Amazon’s Global Head of Sports, Jay Marine, has confirmed the company’s interest in acquiring broadcasting rights for NBA playoff games. 

Marine spoke on a recent edition of the Marchand and Ourand Sports Media podcast that Amazon identified the NBA’s large young demographic and ever-increasing international audience as valuable commodities in obtaining future rights for playoff games. 

He said: “(The NBA) is one of the biggest leagues in the world and people care about it. At the end of the day, do Prime members care about it? Is it important to their life? And, as a result, can it be meaningful in terms of the value it adds to Prime members and the Prime programme? And I think with the NBA, it is true on all of those fronts.”

Amazon’s interest in acquiring a share of broadcast rights for the NBA has been reportedly long-standing as the basketball league prepares for its upcoming broadcast rights deal next year. 

The NBA has also shown a liking to Amazon’s live sports broadcasting recently too. NBA Commissioner Adam Silver praised the tech giant’s coverage of NFL Thursday Night Football (TNF) on Prime Video

Silver previously admitted he was “fascinated” with the streaming platform’s work with the NFL on TNF as the NBA has been hinting at opening its arms to major streaming platforms to enter negotiations.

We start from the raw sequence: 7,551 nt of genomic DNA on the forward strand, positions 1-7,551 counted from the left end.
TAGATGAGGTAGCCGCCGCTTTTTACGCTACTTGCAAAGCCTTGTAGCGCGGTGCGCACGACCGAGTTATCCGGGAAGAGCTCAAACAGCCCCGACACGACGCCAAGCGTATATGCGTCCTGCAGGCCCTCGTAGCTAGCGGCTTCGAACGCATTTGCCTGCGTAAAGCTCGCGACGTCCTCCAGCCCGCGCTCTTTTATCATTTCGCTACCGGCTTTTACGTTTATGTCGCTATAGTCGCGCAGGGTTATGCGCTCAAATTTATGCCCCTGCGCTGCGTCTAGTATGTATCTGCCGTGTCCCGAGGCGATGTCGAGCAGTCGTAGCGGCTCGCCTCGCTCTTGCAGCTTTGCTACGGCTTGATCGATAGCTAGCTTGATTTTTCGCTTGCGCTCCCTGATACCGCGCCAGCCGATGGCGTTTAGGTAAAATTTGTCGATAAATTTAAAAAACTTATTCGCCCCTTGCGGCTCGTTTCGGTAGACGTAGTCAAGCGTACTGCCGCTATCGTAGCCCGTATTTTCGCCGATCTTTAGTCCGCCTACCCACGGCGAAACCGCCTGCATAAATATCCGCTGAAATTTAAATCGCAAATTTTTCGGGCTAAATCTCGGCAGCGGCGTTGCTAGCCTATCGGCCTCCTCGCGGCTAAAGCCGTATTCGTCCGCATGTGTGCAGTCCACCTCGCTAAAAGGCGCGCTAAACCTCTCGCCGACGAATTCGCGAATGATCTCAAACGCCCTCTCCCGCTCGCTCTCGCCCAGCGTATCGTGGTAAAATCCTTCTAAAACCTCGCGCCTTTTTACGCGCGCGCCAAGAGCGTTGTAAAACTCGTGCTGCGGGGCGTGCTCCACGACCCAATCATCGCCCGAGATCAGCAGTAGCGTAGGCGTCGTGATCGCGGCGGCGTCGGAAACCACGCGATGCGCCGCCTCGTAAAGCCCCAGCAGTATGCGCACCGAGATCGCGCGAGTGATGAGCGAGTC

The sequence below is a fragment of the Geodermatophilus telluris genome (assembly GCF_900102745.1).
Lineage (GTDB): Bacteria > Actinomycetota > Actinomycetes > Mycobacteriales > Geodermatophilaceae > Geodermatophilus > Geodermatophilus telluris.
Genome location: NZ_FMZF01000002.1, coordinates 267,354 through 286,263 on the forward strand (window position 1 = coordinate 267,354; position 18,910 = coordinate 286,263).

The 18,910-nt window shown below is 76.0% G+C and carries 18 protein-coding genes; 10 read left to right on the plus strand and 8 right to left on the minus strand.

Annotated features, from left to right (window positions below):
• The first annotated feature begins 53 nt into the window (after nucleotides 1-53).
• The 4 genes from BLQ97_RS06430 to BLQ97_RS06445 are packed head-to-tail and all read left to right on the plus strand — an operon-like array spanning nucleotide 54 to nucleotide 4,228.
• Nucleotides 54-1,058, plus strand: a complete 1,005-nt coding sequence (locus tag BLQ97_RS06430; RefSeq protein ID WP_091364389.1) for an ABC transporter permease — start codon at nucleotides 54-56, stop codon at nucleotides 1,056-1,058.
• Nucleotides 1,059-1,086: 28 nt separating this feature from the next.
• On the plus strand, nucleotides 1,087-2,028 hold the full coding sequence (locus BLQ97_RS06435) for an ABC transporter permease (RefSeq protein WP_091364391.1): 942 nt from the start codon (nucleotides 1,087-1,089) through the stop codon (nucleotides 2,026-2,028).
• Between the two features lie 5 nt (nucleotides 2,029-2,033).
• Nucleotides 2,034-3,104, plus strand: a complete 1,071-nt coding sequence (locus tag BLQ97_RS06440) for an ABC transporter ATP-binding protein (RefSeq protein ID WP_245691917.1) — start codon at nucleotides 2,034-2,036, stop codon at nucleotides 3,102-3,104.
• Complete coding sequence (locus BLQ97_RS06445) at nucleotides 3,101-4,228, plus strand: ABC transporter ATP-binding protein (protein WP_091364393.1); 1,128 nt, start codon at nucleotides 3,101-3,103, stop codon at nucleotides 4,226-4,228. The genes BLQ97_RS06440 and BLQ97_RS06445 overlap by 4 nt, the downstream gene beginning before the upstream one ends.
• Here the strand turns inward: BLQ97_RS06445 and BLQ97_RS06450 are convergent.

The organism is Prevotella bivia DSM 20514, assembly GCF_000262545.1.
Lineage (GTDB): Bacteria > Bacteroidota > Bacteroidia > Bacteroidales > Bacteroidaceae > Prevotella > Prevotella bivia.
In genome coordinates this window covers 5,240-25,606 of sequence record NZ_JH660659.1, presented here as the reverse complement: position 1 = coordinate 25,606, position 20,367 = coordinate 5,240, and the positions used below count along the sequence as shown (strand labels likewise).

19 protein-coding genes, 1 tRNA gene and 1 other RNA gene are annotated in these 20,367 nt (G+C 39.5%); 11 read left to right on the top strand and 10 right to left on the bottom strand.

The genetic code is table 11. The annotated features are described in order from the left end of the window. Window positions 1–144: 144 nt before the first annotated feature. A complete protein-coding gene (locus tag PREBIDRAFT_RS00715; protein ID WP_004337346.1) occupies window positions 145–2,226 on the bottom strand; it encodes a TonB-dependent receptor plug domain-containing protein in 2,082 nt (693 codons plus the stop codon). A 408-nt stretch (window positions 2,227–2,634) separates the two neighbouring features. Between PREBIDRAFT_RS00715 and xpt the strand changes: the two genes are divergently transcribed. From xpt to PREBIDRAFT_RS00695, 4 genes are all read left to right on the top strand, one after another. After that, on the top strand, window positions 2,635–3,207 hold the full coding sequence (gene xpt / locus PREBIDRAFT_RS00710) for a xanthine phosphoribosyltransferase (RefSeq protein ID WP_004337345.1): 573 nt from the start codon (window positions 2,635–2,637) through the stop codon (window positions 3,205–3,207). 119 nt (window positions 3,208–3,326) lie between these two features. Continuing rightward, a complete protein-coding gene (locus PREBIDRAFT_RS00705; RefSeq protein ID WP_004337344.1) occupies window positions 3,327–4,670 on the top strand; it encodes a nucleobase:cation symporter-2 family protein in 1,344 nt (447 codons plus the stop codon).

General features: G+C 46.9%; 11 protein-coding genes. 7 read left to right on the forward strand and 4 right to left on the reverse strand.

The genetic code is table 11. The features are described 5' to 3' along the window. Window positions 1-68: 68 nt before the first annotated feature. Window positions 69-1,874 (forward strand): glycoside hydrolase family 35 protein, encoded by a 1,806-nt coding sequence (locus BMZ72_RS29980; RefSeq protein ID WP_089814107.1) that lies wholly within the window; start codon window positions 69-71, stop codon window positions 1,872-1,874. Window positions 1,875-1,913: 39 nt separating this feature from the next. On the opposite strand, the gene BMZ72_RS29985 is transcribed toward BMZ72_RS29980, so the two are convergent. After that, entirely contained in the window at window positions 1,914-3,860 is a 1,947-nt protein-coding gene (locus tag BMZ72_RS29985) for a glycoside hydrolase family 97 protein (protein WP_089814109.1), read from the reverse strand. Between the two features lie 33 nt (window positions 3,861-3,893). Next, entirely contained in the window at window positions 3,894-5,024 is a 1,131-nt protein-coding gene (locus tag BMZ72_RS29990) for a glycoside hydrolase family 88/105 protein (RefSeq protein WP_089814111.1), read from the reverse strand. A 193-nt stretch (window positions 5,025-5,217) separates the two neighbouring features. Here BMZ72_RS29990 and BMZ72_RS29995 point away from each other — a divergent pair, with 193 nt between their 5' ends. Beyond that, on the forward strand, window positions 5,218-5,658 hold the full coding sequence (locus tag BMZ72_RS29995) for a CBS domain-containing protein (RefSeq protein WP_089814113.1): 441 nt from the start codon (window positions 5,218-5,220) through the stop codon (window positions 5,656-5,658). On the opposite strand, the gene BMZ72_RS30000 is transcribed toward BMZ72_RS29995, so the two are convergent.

However, Marine specifically emphasised the importance of NBA playoff games and not necessarily regular season games. The value of NFL regular season games and NBA regular season games differ massively, as the NFL holds 17 per team per year, whilst the NBA has 82 games per season per team. 

“The (NBA) is different because of the game volume. For us, would playoffs be an important part of (any bid)? Yes, that’s fair to say,” said Marine. 

With an increasing number of major streaming platforms ramping up their efforts entering or planning to enter the live sports streaming space – Apple TV, Netflix, Prime Video, etc. – the Amazon exec admitted that they are not in a rush to buy rights for anything and everything. 

Whilst the interest in the NBA remains firm, the worst kept secret in the broadcast and streaming sector is Netflix’s eventual introduction in acquiring live sports broadcast rights, having recently signalled reported interest in the newly launched NBA In-Season Tournament

A report by CNBC in October revealed that Sarandos’ live sports stance is “softening” and that such a move to obtain NBA broadcast rights as “industry-shaking”.

With a flurry of streaming services expected to make bids on live sports over the next several years, as well as cable TV networks looking to retain valuable rights deals, Marine stated that Amazon can be “selective” in what they can offer viewers on Prime Video. 

He said: “We don’t need to have everything, we can be selective. But we want things to be meaningful and big enough, so we go for the largest tier one properties out there.”

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